The Sherpas who swapped Everest for a watchmaker's workshop
Namgyal is on the face of it just like any other Sherpa from Nepal - tough, weather-beaten and a survivor of the numerous brushes with death that befall the men who scale the world's highest mountains.
But there is one thing about him that does make him a little different from his contemporaries - he is wearing one of the world's most expensive watches.
And what's more, he made it himself.
"When I wore the watch for the first time I kept checking the time every other minute as I was not sure whether it would work or not," the 27-year-old mountaineer says.
But the watches he and his fellow mountain climber Thundu are wearing are unlikely to break down.
They belong to the exclusive Kobold brand, are worth thousands of dollars and are favoured by celebrities, adventurers, elite American forces, Nasa scientists and even former US president Bill Clinton.
- Bill Clinton
- Bruce Springsteen
- Daniel Libeskind
- Leonardo DiCaprio
- Sir Ranulph Fiennes
- Stirling Moss
The company has just opened a workshop and a shop at an upmarket shopping hub in Kathmandu, frequented by the rich and famous. And Namgyal and Thundu are in charge.
They have come a long way from their remote village in the mountains of eastern Nepal.
Just two years ago the pair were mountaineers and guides, helping eager foreign climbers achieve their dream goal of climbing Everest, the highest mountain in the world.
They were eminently well qualified - Namgyal has climbed the peak seven times and Thundu nine times.
How they came to exchange their heavy rucksacks, ropes and ice axes for the tiny forceps, screw drivers and monocles used to assemble high-end mechanical watches is an extraordinary tale, which began when they escorted Michael Kobold, founder of the Kobold watch company, and his wife on an Everest expedition.
As they ascended the mountain, a life-threatening incident occurred.
"My oxygen cylinder failed during the ascent, so Namgyal tried to rectify the problem and [gave me] his oxygen bottle, but that didn't work," Mr Kobold recalled.
"He then started to change my regulator, but in the meantime I was beginning to pass out.
"Just before I did so - on a very narrow ledge of the mountain - Namgyal gave me his oxygen and saved the day."
Mr Kobold said the pair saved not only his life but his wife's too during the terrifying ordeal.
Thundu, 38, and a father of two, says that the life of a Sherpa mountaineer is full of risks.
Every time Sherpas leave home on a new mountain expedition their families pray for their safe return.
Accidents causing injury or death are not uncommon.
"That's why our wives and families tell us to choose a profession that allows a person to live longer, even if it pays less," Namgyal says.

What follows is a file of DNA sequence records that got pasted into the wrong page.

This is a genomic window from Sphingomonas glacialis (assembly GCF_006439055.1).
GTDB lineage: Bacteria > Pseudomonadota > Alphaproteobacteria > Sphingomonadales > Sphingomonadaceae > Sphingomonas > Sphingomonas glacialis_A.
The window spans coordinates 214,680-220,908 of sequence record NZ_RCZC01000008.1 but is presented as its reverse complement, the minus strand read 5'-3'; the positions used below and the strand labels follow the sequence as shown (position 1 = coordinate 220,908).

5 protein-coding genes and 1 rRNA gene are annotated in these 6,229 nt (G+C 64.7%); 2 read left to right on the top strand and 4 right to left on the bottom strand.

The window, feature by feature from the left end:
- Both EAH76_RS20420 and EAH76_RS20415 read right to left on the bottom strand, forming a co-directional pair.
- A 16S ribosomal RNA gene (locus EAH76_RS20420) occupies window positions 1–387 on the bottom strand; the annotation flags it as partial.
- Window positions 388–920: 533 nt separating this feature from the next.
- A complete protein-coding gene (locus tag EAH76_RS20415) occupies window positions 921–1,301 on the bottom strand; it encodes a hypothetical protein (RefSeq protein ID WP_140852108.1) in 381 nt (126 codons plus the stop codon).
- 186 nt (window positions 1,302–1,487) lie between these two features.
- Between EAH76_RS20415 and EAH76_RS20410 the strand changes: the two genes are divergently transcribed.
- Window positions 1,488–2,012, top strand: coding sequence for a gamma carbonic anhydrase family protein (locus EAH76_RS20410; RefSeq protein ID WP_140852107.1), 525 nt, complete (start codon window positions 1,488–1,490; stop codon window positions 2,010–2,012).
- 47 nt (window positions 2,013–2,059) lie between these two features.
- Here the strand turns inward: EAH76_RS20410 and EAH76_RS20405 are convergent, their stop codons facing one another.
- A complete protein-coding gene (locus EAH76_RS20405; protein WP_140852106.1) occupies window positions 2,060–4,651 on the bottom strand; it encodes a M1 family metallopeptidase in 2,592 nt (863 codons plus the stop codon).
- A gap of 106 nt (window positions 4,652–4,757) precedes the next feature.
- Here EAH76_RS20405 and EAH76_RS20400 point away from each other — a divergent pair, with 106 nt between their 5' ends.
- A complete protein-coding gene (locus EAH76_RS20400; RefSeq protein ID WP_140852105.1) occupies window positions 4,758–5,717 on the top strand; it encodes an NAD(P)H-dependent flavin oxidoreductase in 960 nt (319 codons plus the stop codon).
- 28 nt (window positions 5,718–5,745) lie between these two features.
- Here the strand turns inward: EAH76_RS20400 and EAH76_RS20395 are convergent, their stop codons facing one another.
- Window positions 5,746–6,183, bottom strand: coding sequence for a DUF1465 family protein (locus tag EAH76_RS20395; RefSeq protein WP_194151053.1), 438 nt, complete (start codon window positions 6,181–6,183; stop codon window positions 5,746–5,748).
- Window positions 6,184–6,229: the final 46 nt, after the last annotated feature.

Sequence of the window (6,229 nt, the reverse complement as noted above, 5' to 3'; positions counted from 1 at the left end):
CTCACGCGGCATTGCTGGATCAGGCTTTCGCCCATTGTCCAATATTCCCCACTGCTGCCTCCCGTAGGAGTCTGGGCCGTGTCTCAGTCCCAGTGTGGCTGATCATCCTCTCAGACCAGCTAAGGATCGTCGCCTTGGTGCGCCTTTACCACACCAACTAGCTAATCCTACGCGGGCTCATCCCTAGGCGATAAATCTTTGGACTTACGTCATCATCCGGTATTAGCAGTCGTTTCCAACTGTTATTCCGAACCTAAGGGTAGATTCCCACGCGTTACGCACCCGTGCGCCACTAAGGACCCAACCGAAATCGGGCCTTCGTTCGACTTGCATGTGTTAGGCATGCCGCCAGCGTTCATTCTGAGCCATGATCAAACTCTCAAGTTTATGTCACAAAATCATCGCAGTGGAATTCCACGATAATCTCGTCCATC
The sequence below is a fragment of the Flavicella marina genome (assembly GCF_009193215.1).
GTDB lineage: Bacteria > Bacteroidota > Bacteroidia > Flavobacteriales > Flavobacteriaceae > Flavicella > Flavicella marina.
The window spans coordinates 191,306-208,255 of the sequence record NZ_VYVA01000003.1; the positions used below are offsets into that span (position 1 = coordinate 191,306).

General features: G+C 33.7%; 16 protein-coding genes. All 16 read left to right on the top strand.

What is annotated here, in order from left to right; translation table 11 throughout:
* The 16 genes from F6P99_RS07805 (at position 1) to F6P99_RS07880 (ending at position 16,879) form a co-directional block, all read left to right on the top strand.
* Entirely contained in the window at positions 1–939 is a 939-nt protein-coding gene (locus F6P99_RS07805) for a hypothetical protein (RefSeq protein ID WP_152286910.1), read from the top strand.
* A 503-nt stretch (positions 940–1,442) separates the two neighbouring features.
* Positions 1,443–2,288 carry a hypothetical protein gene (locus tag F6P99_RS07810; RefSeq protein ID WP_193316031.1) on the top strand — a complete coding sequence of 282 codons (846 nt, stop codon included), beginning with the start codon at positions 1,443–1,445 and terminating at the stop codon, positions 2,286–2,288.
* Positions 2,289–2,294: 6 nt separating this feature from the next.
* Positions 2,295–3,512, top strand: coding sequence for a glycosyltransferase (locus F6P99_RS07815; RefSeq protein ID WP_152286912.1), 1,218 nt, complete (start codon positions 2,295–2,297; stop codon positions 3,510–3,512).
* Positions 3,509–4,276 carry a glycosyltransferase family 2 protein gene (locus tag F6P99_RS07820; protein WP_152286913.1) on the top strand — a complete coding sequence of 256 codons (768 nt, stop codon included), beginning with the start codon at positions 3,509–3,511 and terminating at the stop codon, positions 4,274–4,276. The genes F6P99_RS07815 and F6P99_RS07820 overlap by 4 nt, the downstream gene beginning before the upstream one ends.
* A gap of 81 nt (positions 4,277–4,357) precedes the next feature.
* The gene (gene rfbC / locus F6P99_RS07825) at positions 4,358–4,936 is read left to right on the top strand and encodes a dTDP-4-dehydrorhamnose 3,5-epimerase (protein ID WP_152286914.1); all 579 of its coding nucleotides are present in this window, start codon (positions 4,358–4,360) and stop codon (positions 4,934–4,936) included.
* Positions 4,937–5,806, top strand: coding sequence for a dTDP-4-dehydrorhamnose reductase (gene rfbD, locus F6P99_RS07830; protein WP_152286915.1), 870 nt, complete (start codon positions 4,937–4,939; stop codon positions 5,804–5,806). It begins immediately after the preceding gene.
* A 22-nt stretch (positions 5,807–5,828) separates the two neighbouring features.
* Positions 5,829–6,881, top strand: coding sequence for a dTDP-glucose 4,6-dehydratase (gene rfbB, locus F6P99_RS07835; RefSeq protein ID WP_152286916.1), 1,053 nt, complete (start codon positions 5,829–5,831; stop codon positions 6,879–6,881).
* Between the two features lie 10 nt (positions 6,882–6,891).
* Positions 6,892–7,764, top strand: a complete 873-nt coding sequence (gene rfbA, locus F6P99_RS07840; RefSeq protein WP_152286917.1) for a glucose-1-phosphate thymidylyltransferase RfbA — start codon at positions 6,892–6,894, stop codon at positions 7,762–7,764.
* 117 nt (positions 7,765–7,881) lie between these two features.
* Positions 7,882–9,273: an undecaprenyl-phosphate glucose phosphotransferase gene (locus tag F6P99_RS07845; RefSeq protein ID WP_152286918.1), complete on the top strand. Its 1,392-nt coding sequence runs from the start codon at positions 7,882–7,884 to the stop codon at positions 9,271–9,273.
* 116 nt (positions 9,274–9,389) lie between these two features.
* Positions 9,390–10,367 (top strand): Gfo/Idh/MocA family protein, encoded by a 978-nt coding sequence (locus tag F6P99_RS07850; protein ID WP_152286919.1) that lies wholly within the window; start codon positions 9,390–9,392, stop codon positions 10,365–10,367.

After his dramatic brush with death, Michael Kobold and his close friend, the explorer Sir Ranulph Fiennes, came up with the idea of providing Namgyal and Thundu with a safer career.
Earning a living as a mountain climbing guide in Nepal is not something a person can count on indefinitely.
"If you hurt one of your feet, or you hurt your legs, that's it," Sir Ranulph says.
"It's rather like [the career of] an international footballer - it would be foolish for them to think that they can go on footballing forever.
"There will be a time when they need to be able to fall back on something more normal, which doesn't require such a high degree of physical fitness."
And so the idea of helping the Sherpas become top-of-the-market watch makers was born.
Mr Kobold took Namgyal and Thundu to the US, trained them in his lifelong passion and gave them the wherewithal to make luxury mechanical watches in Nepal.
He says he is delighted that the pair are now in a business - which like mountain guiding - is directly dependent upon their own skills.
"We are extremely grateful to them. That's why we spent so much time and money on them. It has cost more than $300,000 [£188,000] to make this happen for them," he says.
"But no amount of money could ever repay what they have done for us."
As with all professionals, Thundu and Namgyal nevertheless worry about the sustainability of their new-found trade.
Nepal is not particularly known for the wealth of its citizens or for expensive watches.
But they can at least bank on Mr Kobold's business acumen.
The Himalaya range of Kobold watches has a dial made of rocks collected from the summit of Mount Everest and is clearly labelled "Made in Nepal".
The watchmakers believe that these unique features should attract enough foreign and domestic watch connoisseurs to keep their business ticking over.